Ukrainian basketball coach Vitalii Pinchuk knows that no matter what happens in Saturday's gold medal match at the Special Olympics, his women have already achieved an even loftier goal.

With an animated Pinchuk roaming the sidelines, the Ukrainian women's unified basketball team narrowly defeated Bangladesh 15-11 on Friday, setting up a clash with Serbia on Saturday.

"The biggest achievement for us is that we can use this opportunity for young people, especially young people with disabilities" Pinchuk told AFP.

"For them it is a very nice opportunity for stress relief and to overcome trauma, but to also make new friends and to find new soulmates from other countries."

Like most of the 35-strong Ukrainian Special Olympics delegation, Russia's invasion in February 2022 has displaced the athletes across the country and Europe.

Many report stories of air raid sirens interrupting training, while power outages have prevented any opportunity for consistent, meaningful training sessions.

Team sports have been particularly hard hit as the players have had few opportunities to play together and develop the combinations necessary to compete at the game's highest level.

- Forced to leave-


Pinchuk tells AFP "we've had difficulties because players have been forced to leave their homes, displaced into other regions inside Ukraine and also out of the country."

Around half of the 35 squad members now train outside Ukraine, including in Germany and Scotland.

The coach revealed the side "only came together two months ago... and after these two months together, we came here (to Berlin)."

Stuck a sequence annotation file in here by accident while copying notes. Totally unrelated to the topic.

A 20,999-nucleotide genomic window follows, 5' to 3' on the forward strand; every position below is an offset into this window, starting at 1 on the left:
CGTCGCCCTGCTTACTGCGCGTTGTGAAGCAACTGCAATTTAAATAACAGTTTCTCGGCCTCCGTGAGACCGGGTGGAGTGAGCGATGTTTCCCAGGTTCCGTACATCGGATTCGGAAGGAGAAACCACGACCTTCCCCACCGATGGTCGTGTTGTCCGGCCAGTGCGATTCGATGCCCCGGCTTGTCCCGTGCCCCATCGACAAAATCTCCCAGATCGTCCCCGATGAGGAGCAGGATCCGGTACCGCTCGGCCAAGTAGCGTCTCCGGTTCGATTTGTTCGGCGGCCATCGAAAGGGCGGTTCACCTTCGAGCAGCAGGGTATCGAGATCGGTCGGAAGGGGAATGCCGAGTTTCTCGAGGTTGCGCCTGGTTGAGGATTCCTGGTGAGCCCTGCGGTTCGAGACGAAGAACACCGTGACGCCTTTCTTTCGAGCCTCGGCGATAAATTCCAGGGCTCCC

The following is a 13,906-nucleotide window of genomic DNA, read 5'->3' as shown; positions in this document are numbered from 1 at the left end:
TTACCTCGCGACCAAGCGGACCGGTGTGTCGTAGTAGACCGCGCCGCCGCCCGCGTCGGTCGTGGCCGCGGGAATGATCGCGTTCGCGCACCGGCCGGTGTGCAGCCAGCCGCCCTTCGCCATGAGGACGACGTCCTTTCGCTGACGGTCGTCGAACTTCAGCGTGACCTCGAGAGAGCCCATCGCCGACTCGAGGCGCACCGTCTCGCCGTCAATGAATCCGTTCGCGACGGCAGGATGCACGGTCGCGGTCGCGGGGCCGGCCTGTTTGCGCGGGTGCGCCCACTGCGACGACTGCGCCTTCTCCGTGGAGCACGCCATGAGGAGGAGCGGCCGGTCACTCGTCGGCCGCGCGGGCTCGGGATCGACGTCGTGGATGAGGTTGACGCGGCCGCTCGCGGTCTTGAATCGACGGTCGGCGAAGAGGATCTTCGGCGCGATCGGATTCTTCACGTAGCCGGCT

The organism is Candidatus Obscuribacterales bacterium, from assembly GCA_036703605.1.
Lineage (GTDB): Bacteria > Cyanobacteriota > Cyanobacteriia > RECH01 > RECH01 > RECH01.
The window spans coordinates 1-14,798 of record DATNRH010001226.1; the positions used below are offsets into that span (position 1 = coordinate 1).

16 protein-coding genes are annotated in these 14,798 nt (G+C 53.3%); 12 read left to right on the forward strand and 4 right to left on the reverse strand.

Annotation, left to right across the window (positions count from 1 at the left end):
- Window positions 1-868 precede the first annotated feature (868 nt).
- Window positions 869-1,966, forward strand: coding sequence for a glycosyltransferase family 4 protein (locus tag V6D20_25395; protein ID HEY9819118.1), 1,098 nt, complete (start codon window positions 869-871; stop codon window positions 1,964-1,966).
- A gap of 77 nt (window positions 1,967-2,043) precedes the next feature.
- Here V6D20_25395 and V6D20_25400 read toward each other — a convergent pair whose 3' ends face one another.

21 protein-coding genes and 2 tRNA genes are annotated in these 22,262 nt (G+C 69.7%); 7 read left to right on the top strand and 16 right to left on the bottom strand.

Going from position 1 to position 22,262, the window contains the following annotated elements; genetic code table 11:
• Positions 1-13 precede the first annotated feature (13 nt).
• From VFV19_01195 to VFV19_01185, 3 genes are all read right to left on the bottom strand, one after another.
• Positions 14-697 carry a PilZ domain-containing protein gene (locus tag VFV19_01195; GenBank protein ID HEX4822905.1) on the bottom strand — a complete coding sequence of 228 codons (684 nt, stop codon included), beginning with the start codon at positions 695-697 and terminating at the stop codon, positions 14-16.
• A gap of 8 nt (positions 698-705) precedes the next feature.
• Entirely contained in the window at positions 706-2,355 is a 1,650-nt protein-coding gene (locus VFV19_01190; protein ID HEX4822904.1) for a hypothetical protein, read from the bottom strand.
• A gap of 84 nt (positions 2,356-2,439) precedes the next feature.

Like several other 'unified' sports at the Berlin Special Olympics, basketball features players with and without intellectual disabilities.

Several rules mandate that everyone on court plays a role, regardless of intellectual capacity.

As the clock wound down in Friday's semi final, the coach was unable to stand still.

As Bangladesh launched one final attack with Ukraine up by two with only seconds remaining, the manager left the half-way line, circling behind the basket to shout directions from under the backboard.

His side collected possession from a Bangladesh error and then went coast to coast, sealing the match with a layup.

The manager chanted "Ukraine!" before storming the court to hug his players as the fulltime siren sounded.

- 'No safe place' -


Besides unifying the country behind sporting success, the Special Olympics have allowed the side to enjoy peace and security once more.

Delegation lead Serhij Komissarenko told AFP subsidiary SID the athletes had found welcome respite from the war in Berlin.

"The whole of Ukraine is being bombed. There is no safe place for us there," Komissarenko explained, saying "the war at home is terrible"

The team had received a "very friendly" welcome in the German capital.

Komissarenko served as Deuputy Prime Minister of Ukraine from 1990 to 1992 and ran for president in 2004, before going into sports administration.

The 79-year-old is well aware of the importance of sport during "difficult" years, saying "we are very happy to represent Ukraine here" while promising that the side will "win more medals."

"Our athletes are doing well, they love to win but the most important thing is to be here."

Taking part in an Olympic games during wartime highlights the importance of supporting people with intellectual disabilities, which advocates say are not prioritised at present.

Speaking with CNN in March, President of the Ukrainian Coalition for Persons with Intellectual Disabilities said she was "told by officials that care and support for people with intellectual disabilities and their families is 'a luxury' during wartime".

"So, we will all have to wait until after the war to have this luxury."

The Ukrainian women's efforts mean that they will leave Berlin with at least a silver medal.

Pinchuk lauded his side's "incredible" effort, not to be playing for the gold but to have even made it in the first place.

"We are very proud to be here. Despite all the difficulties, we came and we performed."

"We are very happy."